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House fire that killed 1 and injured 10 was sparked by lithium-ion battery, FDNY says

FDNY: E-scooter's lithium-ion battery caused deadly Queens fire
FDNY: E-scooter's lithium-ion battery caused deadly Queens fire 01:51

A man is dead after a late-night house fire was sparked by a lithium-ion battery in New York City, according to officials. 

According to the FDNY, firefighters were alerted to a blaze at a three-story home in Elmhurst, Queens, just after 11 p.m. on Friday. The second and third floors of the home were on fire.

When firefighters were able to access the home, they found a man on the second floor suffering from smoke inhalation. He was brought to Elmhurst Hospital, where he died, CBS New York reported

Several other people were also injured. According to the FDNY, three people were transported to Elmhurst Hospital with minor injuries, two people were brought to Harlem Hospital Center and one person was transported to NewYork-Presbyterian Queens Hospital. The FDNY did not provide information on their conditions.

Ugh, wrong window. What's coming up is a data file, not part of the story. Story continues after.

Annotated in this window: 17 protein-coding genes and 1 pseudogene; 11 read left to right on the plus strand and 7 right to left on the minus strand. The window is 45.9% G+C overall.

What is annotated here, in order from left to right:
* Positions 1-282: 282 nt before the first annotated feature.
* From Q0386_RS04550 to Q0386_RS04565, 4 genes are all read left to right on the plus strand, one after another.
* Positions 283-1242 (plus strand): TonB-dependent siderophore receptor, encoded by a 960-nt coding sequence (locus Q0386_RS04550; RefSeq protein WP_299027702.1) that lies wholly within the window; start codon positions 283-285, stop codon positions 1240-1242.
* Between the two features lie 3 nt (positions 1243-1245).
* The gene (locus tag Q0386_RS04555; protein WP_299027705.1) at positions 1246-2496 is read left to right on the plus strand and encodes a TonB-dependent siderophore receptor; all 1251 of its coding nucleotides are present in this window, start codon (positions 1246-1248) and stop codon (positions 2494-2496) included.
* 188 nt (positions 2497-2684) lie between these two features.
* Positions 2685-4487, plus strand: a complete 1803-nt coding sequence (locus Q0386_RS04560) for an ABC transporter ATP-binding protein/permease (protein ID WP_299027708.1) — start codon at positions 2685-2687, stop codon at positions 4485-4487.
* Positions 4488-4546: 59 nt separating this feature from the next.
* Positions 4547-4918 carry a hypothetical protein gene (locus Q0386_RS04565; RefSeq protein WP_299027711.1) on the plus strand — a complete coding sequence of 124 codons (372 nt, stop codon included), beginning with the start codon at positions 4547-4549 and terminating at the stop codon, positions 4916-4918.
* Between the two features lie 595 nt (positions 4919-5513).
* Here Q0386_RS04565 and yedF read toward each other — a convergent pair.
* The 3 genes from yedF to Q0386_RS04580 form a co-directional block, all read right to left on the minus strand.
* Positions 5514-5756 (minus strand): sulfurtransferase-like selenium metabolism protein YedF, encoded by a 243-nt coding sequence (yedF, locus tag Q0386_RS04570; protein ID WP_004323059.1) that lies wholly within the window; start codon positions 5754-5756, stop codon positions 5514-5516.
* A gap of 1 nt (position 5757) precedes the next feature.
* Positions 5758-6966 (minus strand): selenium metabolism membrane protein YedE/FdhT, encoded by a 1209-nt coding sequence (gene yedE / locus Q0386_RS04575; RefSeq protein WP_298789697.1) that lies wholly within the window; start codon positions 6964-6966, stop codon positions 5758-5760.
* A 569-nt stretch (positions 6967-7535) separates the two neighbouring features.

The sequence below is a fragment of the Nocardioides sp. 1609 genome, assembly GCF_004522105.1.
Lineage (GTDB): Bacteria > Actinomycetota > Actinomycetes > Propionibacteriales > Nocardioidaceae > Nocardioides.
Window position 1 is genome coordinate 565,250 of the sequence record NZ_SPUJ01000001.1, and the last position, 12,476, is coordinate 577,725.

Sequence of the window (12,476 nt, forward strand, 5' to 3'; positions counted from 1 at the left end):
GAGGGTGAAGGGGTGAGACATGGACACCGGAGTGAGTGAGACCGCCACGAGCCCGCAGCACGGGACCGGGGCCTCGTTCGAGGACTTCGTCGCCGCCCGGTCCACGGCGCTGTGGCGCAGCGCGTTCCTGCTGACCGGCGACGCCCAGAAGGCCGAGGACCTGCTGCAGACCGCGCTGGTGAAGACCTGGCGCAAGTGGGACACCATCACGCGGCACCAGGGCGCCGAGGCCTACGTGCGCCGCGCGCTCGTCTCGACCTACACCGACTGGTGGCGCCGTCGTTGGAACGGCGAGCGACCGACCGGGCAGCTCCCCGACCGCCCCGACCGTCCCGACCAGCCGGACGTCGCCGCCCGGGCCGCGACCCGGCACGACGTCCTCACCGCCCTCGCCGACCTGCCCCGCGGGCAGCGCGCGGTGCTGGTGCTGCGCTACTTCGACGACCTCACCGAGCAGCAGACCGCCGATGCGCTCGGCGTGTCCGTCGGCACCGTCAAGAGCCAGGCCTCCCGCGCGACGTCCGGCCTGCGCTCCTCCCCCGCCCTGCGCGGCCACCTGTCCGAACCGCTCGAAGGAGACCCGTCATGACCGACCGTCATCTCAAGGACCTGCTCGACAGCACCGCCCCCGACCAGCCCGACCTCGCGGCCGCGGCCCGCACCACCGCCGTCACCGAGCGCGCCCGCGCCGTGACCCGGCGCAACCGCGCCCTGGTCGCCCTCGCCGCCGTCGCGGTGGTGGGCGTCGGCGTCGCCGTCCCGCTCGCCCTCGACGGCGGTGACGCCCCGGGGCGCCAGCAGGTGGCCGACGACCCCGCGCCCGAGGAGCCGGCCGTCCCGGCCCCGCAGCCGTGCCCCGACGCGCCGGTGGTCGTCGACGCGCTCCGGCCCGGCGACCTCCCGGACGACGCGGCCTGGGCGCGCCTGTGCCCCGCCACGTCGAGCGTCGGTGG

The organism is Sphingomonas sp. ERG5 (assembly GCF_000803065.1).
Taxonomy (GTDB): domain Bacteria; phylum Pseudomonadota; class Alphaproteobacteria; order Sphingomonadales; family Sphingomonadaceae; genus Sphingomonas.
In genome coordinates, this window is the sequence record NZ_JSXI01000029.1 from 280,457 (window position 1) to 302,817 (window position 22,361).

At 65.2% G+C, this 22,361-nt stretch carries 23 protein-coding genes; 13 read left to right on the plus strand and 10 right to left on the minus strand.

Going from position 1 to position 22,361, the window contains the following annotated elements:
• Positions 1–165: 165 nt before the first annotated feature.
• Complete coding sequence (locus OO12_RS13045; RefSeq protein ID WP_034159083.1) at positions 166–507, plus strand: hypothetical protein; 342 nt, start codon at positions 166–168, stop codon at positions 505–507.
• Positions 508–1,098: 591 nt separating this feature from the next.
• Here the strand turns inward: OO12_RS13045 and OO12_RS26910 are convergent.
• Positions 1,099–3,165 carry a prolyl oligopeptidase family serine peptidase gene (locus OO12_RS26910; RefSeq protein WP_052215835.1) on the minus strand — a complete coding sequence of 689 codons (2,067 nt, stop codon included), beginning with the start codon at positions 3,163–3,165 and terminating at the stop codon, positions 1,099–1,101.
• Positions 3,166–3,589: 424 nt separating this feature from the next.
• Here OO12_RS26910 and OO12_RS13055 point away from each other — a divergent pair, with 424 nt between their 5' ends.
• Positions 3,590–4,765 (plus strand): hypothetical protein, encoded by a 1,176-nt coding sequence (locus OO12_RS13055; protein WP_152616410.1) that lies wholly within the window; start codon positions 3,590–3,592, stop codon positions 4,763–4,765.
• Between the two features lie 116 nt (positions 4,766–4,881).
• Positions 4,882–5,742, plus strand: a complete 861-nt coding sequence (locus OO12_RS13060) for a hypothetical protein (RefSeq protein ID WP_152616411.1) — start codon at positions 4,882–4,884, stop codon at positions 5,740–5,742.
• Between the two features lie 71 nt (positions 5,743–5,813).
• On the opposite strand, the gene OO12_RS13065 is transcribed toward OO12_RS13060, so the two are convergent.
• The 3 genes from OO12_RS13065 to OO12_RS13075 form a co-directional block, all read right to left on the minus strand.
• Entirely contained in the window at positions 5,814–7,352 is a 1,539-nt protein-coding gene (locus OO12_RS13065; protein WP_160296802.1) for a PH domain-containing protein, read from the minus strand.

Four firefighters also received medical treatment for minor injuries. It took about 90 minutes to get the blaze under control, the FDNY said. 

Officials have not said if any of the injured or if the dead man lived at the home.  

On Saturday morning, the agency wrote on Twitter that the fire was caused by a lithium-ion battery, but didn't provide further details. 

Failed lithium-ion batteries, which power things like E-bikes, scooters, cell phones and more, have been the cause of many fires. Overheated or defective batteries can catch fire or even explode, according to the National Fire Protection Association (NFPA). FDNY officials said in September 2022 that at least 150 fires had been started by the devices in New York City that year. 

"When (lithium-ion batteries) do fail, they fail very unexpectedly and very violently. It's almost like a blowtorch effect," FDNY Chief Fire Marshal Daniel Flynn told CBS New York.

The NFPA recommends never charging a lithium-ion battery overnight or leaving a battery on the charger after it's fully charged. Batteries should be kept at room temperature, should be stored away from other flammable materials, and should not be charged under a pillow, on a bed, or on a couch. 

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